This year more than ever, you can guide students through a low-floor, high-ceiling form of learning. So many tasks can take an hour, a day, or a year, depending on 1) how the task is defined, 2) how much the student cares about it, and 3) how well you can shape their interest into creativity and technical mastery. Consider these tasks:

  • Write a book.
  • Start a business.
  • Invent something new.
  • Change a law.

If older students have a passion for, say, jewelry-making and a goal to sell their creations on Etsy, they can spend one hour doing some surface-level calculations on costs and revenue. Or they can spend all year raising funds, calculating profit (or loss), working with an adult who can supervise the money, and distributing their 2021 Q1 and 2020 Q2 quarterly press releases to you and their classmates!

Prioritize Social-Emotional Learning

A high-tech digital classroom where students are sharing ideas is still only an aspiration for many students. But education is so much more than math and language standards.

Use this unique school year for assignments that encourage students to stay healthy and focused—goals most anyone can relate to right now. Assign activities that include time spent playing outside, going on walks, or participating in outdoors activities that are safe for the environment. Alternatively, look for activities that require the student to stay inside and be mindful, such as journaling, reading, exercising, or meditating.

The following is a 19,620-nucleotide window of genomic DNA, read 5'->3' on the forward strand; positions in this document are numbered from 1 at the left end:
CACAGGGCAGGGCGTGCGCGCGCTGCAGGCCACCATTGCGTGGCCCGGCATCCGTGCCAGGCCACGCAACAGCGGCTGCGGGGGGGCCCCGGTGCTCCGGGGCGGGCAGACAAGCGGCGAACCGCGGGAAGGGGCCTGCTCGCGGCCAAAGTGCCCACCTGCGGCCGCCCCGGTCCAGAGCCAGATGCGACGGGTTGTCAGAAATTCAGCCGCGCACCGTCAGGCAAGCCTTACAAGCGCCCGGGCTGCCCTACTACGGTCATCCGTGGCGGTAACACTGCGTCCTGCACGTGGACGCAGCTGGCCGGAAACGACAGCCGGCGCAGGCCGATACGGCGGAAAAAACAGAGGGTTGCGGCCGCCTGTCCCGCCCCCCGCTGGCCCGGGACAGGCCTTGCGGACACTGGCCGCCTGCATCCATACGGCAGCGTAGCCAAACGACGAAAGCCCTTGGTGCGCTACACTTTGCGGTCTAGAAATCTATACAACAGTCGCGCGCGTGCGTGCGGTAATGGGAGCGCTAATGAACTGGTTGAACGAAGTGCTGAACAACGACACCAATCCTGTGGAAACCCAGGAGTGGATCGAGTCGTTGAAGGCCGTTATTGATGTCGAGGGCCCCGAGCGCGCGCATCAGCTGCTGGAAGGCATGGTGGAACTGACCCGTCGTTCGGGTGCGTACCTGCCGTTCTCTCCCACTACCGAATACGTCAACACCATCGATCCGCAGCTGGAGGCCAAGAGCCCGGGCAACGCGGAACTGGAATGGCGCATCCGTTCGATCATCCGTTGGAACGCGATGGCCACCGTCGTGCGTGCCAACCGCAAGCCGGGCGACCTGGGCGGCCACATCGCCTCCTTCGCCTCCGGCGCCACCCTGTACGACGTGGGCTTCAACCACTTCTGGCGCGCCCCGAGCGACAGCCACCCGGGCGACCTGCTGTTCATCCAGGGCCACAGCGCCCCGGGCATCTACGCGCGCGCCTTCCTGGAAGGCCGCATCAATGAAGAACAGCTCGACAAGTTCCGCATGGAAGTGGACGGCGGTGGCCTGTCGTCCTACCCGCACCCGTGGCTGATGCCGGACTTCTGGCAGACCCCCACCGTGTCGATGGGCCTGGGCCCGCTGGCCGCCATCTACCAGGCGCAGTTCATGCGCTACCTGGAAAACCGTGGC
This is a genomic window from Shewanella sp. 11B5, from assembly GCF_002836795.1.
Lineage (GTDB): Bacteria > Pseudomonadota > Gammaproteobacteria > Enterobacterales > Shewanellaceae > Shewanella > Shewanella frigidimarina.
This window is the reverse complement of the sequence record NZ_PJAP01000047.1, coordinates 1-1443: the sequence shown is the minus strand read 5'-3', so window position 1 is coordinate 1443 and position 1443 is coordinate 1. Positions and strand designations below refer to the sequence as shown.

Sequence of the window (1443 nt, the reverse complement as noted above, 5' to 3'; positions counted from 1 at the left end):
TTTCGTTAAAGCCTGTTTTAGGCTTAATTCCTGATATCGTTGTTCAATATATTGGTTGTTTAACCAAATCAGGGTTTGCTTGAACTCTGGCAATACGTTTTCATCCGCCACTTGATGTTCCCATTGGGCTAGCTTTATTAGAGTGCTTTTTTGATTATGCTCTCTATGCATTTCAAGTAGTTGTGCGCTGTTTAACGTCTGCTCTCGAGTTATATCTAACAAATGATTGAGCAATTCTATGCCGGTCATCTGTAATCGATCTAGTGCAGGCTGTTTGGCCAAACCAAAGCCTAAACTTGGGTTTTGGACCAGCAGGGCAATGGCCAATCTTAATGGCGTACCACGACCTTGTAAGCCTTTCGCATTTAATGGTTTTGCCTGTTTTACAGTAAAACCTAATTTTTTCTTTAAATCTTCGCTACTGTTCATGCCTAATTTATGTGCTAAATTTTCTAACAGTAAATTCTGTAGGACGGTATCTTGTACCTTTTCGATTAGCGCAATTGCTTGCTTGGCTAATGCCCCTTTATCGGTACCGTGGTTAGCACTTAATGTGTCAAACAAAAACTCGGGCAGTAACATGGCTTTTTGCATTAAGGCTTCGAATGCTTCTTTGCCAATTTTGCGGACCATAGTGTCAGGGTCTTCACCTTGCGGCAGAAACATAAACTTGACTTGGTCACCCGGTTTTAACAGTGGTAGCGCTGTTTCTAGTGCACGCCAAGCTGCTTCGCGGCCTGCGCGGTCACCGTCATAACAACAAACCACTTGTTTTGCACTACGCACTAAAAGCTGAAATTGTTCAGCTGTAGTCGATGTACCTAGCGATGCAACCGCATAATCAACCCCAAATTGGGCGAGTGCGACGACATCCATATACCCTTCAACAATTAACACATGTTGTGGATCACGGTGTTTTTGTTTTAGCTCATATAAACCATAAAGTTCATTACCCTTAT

If you're interested in research-backed ways you can prioritize SEL this year, check out the blog our research team wrote back in June, 10 Social and Emotional Learning Strategies for Responding to COVID-19.

Teach Around Entertainment

In some places around the world, students can turn on the TV to get full-on lessons. But even when that’s not the case, look for ways that students can watch educational shows or play educational games. For older students, this can work with non-educational shows, too. Consider having students invest time in learning a video game, then have them analyze how the game is engineered, what story it tells, and whether the game reveals gender bias. Or have students try to list all of the sets, props, actors, and film crew members needed to calculate the budget for their own TV show. Then have them write it!

In particular, teaching around entertainment can lend itself well to a passion project. For better or worse, the need for standards and assessments hasn't gone away. However, all of our assumptions about how and where to assess have relaxed in many places, at least for one school year. There is optimism to be found there. You may not be able to stop a student from playing their favorite game all the time, but you are suddenly empowered to teach around it.

Ultimately, there is no one-size-fits-all solution. Your students and their situations are unique. Maybe they have internet, but it isn’t reliable. Or maybe they only have internet during certain times of the day. Nothing about this school year is ordinary or ideal. But you have chosen a profession that demands persistence, forgiveness, and above all, creativity, and you have always risen to the challenge. This year will be no exception.

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Connected learning can still happen, even when connecting to the internet is a challenge. Our core content is available offline via our app, HMH Go.